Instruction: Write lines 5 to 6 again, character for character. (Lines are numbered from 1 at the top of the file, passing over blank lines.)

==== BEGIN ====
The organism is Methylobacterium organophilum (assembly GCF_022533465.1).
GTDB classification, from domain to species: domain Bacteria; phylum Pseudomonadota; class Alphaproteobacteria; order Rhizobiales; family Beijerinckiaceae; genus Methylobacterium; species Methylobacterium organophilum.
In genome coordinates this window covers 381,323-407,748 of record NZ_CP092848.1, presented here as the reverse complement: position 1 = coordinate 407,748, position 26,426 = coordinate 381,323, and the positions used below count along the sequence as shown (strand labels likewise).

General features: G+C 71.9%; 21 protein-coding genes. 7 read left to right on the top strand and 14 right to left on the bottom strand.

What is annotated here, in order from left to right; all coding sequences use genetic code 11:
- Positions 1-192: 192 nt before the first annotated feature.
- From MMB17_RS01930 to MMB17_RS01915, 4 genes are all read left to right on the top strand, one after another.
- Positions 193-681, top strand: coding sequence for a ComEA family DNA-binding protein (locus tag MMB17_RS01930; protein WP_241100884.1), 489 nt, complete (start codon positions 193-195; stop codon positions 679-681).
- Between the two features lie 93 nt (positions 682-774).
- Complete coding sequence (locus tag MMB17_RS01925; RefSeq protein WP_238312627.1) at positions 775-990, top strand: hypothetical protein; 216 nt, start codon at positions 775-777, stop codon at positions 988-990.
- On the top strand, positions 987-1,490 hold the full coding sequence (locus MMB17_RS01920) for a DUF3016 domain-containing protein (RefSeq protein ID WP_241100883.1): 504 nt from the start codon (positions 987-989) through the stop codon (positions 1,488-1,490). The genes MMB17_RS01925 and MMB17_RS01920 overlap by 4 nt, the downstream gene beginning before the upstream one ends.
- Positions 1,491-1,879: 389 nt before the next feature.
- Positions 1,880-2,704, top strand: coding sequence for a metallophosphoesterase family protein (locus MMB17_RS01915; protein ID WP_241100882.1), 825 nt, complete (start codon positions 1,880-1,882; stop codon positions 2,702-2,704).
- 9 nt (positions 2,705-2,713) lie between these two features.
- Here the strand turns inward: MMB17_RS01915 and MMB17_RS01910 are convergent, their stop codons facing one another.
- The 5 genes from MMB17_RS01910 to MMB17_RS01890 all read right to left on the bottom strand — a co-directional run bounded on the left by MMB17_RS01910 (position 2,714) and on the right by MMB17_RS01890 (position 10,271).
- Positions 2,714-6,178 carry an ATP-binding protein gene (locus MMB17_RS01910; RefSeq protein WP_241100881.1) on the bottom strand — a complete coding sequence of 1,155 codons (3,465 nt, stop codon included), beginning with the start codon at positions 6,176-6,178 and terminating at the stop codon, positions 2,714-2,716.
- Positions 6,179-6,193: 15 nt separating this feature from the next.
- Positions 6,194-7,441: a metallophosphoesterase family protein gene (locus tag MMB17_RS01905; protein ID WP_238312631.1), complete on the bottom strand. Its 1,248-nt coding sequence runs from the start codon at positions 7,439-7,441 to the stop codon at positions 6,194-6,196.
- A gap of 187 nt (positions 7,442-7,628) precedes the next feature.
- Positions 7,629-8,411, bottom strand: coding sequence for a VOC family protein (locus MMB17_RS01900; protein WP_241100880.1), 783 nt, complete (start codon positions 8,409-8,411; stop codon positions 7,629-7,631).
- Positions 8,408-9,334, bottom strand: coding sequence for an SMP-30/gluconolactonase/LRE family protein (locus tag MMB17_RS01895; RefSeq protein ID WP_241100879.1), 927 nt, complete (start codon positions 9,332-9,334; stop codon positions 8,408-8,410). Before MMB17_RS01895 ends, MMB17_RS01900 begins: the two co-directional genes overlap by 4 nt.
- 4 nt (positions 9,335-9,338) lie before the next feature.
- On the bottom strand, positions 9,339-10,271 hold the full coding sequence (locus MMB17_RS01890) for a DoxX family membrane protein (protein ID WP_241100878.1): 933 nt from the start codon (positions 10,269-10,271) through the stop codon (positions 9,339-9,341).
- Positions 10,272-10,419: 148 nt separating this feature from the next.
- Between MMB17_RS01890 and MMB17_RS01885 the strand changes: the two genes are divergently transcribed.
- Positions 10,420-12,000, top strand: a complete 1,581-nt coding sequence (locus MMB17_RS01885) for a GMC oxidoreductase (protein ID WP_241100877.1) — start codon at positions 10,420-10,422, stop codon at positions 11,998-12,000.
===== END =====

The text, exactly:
What is annotated here, in order from left to right; all coding sequences use genetic code 11:
- Positions 1-192: 192 nt before the first annotated feature.